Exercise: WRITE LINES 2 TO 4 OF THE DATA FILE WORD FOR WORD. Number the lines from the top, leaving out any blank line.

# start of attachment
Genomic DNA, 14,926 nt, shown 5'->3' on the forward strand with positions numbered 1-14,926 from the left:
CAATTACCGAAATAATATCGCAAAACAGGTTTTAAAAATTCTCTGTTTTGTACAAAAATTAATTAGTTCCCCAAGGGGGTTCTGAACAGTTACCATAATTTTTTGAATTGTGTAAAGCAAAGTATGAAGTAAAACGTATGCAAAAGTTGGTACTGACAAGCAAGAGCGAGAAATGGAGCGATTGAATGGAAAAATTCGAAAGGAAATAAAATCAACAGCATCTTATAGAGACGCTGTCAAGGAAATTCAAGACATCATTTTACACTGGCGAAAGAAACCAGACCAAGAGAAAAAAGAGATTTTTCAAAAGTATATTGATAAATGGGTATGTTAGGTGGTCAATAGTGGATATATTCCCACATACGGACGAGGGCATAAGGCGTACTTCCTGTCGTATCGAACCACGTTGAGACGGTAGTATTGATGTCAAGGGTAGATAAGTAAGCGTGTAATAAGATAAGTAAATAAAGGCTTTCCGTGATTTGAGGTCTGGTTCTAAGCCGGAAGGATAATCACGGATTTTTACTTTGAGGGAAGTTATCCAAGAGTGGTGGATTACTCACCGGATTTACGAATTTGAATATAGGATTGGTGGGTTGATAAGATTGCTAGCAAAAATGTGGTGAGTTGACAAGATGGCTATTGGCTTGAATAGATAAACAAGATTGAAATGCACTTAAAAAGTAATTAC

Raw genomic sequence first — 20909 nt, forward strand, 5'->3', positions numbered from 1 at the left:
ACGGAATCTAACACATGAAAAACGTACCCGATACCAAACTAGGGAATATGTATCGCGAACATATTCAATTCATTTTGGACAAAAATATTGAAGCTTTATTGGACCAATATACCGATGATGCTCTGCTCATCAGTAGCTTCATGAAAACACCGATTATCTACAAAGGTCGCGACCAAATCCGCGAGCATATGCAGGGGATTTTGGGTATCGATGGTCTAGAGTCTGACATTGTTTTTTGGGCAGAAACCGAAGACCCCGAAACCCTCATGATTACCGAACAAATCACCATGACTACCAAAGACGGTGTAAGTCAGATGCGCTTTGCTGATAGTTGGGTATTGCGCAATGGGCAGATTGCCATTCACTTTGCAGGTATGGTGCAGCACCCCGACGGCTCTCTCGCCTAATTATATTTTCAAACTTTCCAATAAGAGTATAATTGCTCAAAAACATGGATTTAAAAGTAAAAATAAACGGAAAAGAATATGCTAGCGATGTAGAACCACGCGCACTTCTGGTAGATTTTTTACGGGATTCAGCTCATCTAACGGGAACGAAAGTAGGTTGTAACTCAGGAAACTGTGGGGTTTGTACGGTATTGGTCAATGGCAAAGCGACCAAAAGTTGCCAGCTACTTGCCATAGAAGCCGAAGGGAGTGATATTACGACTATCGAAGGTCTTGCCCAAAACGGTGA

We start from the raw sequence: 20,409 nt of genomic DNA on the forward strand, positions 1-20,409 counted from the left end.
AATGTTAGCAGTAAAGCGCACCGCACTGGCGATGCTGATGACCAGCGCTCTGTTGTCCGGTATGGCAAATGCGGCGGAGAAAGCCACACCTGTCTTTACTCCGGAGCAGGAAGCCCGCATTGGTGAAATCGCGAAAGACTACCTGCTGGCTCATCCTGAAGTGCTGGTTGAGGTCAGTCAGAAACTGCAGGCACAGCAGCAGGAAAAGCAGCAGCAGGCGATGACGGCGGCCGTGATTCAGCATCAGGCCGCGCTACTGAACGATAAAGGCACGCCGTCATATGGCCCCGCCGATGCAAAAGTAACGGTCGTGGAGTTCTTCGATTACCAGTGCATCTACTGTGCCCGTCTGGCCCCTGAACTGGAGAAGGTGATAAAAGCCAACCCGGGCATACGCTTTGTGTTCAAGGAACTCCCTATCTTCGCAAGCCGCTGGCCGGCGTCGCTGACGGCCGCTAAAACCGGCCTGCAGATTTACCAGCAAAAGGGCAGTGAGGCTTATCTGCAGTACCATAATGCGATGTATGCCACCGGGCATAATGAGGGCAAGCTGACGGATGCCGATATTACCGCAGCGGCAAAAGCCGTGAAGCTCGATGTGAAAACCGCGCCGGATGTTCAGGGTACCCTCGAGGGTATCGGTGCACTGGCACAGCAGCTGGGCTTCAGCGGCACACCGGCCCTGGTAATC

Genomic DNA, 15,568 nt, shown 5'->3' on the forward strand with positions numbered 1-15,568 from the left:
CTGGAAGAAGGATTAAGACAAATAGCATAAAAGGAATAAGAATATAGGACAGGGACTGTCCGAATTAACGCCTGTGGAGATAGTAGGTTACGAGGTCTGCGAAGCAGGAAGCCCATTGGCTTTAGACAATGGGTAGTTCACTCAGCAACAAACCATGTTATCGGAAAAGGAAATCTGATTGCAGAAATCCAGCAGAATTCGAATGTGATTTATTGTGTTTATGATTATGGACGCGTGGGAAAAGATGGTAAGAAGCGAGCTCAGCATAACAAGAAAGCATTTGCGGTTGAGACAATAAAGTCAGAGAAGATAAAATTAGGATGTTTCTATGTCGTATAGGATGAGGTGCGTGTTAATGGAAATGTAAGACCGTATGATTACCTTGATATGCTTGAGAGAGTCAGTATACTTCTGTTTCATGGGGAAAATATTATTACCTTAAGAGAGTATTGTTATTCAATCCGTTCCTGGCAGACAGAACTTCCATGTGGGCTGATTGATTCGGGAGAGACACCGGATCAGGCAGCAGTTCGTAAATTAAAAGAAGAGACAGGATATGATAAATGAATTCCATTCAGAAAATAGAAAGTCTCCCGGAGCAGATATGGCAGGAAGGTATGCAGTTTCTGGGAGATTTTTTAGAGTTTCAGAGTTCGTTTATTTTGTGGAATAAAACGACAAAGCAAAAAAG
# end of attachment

CAATTACCGAAATAATATCGCAAAACAGGTTTTAAAAATTCTCTGTTTTGTACAAAAATTAATTAGTTCCCCAAGGGGGTTCTGAACAGTTACCATAATTTTTTGAATTGTGTAAAGCAAAGTATGAAGTAAAACGTATGCAAAAGTTGGTACTGACAAGCAAGAGCGAGAAATGGAGCGATTGAATGGAAAAATTCGAAAGGAAATAAAATCAACAGCATCTTATAGAGACGCTGTCAAGGAAATTCAAGACATCATTTTACACTGGCGAAAGAAACCAGACCAAGAGAAAAAAGAGATTTTTCAAAAGTATATTGATAAATGGGTATGTTAGGTGGTCAATAGTGGATATATTCCCACATACGGACGAGGGCATAAGGCGTACTTCCTGTCGTATCGAACCACGTTGAGACGGTAGTATTGATGTCAAGGGTAGATAAGTAAGCGTGTAATAAGATAAGTAAATAAAGGCTTTCCGTGATTTGAGGTCTGGTTCTAAGCCGGAAGGATAATCACGGATTTTTACTTTGAGGGAAGTTATCCAAGAGTGGTGGATTACTCACCGGATTTACGAATTTGAATATAGGATTGGTGGGTTGATAAGATTGCTAGCAAAAATGTGGTGAGTTGACAAGATGGCTATTGGCTTGAATAGATAAACAAGATTGAAATGCACTTAAAAAGTAATTAC

Raw genomic sequence first — 20909 nt, forward strand, 5'->3', positions numbered from 1 at the left:
ACGGAATCTAACACATGAAAAACGTACCCGATACCAAACTAGGGAATATGTATCGCGAACATATTCAATTCATTTTGGACAAAAATATTGAAGCTTTATTGGACCAATATACCGATGATGCTCTGCTCATCAGTAGCTTCATGAAAACACCGATTATCTACAAAGGTCGCGACCAAATCCGCGAGCATATGCAGGGGATTTTGGGTATCGATGGTCTAGAGTCTGACATTGTTTTTTGGGCAGAAACCGAAGACCCCGAAACCCTCATGATTACCGAACAAATCACCATGACTACCAAAGACGGTGTAAGTCAGATGCGCTTTGCTGATAGTTGGGTATTGCGCAATGGGCAGATTGCCATTCACTTTGCAGGTATGGTGCAGCACCCCGACGGCTCTCTCGCCTAATTATATTTTCAAACTTTCCAATAAGAGTATAATTGCTCAAAAACATGGATTTAAAAGTAAAAATAAACGGAAAAGAATATGCTAGCGATGTAGAACCACGCGCACTTCTGGTAGATTTTTTACGGGATTCAGCTCATCTAACGGGAACGAAAGTAGGTTGTAACTCAGGAAACTGTGGGGTTTGTACGGTATTGGTCAATGGCAAAGCGACCAAAAGTTGCCAGCTACTTGCCATAGAAGCCGAAGGGAGTGATATTACGACTATCGAAGGTCTTGCCCAAAACGGTGA